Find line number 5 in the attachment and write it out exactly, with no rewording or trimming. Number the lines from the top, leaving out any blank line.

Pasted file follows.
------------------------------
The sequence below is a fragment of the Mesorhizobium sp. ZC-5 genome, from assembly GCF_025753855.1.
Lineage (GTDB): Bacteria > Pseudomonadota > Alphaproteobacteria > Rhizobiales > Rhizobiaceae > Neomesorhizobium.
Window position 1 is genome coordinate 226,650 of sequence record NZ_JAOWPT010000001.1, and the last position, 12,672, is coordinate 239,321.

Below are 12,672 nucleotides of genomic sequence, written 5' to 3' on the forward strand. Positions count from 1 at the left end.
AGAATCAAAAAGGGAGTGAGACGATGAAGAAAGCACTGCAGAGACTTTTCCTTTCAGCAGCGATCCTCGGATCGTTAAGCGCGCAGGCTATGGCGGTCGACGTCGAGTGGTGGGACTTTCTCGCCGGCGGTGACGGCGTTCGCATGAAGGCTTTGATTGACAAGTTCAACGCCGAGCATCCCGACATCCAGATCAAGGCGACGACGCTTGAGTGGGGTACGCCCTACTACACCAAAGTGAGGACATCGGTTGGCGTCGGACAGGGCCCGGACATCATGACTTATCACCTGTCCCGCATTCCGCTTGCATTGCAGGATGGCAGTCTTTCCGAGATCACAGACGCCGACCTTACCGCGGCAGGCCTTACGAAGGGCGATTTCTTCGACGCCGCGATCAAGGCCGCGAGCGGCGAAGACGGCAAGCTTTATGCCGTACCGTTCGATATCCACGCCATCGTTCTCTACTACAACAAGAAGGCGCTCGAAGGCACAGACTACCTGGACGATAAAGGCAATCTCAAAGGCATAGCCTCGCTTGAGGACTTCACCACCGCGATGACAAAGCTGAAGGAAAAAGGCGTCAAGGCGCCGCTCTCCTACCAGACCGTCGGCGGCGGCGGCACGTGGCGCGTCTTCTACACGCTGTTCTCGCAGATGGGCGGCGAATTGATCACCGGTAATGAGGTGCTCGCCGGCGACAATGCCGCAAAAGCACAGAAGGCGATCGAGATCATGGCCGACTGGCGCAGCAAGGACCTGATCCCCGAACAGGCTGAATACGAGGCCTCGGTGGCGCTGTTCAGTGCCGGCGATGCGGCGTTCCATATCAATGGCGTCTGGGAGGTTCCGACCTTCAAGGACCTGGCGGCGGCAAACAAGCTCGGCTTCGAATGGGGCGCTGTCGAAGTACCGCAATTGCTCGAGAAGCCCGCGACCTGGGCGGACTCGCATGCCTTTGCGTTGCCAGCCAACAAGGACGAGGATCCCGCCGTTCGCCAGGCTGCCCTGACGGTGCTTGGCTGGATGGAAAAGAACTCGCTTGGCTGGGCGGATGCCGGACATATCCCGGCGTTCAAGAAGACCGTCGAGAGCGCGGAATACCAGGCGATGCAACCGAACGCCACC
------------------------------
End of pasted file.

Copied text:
AGAATCAAAAAGGGAGTGAGACGATGAAGAAAGCACTGCAGAGACTTTTCCTTTCAGCAGCGATCCTCGGATCGTTAAGCGCGCAGGCTATGGCGGTCGACGTCGAGTGGTGGGACTTTCTCGCCGGCGGTGACGGCGTTCGCATGAAGGCTTTGATTGACAAGTTCAACGCCGAGCATCCCGACATCCAGATCAAGGCGACGACGCTTGAGTGGGGTACGCCCTACTACACCAAAGTGAGGACATCGGTTGGCGTCGGACAGGGCCCGGACATCATGACTTATCACCTGTCCCGCATTCCGCTTGCATTGCAGGATGGCAGTCTTTCCGAGATCACAGACGCCGACCTTACCGCGGCAGGCCTTACGAAGGGCGATTTCTTCGACGCCGCGATCAAGGCCGCGAGCGGCGAAGACGGCAAGCTTTATGCCGTACCGTTCGATATCCACGCCATCGTTCTCTACTACAACAAGAAGGCGCTCGAAGGCACAGACTACCTGGACGATAAAGGCAATCTCAAAGGCATAGCCTCGCTTGAGGACTTCACCACCGCGATGACAAAGCTGAAGGAAAAAGGCGTCAAGGCGCCGCTCTCCTACCAGACCGTCGGCGGCGGCGGCACGTGGCGCGTCTTCTACACGCTGTTCTCGCAGATGGGCGGCGAATTGATCACCGGTAATGAGGTGCTCGCCGGCGACAATGCCGCAAAAGCACAGAAGGCGATCGAGATCATGGCCGACTGGCGCAGCAAGGACCTGATCCCCGAACAGGCTGAATACGAGGCCTCGGTGGCGCTGTTCAGTGCCGGCGATGCGGCGTTCCATATCAATGGCGTCTGGGAGGTTCCGACCTTCAAGGACCTGGCGGCGGCAAACAAGCTCGGCTTCGAATGGGGCGCTGTCGAAGTACCGCAATTGCTCGAGAAGCCCGCGACCTGGGCGGACTCGCATGCCTTTGCGTTGCCAGCCAACAAGGACGAGGATCCCGCCGTTCGCCAGGCTGCCCTGACGGTGCTTGGCTGGATGGAAAAGAACTCGCTTGGCTGGGCGGATGCCGGACATATCCCGGCGTTCAAGAAGACCGTCGAGAGCGCGGAATACCAGGCGATGCAACCGAACGCCACC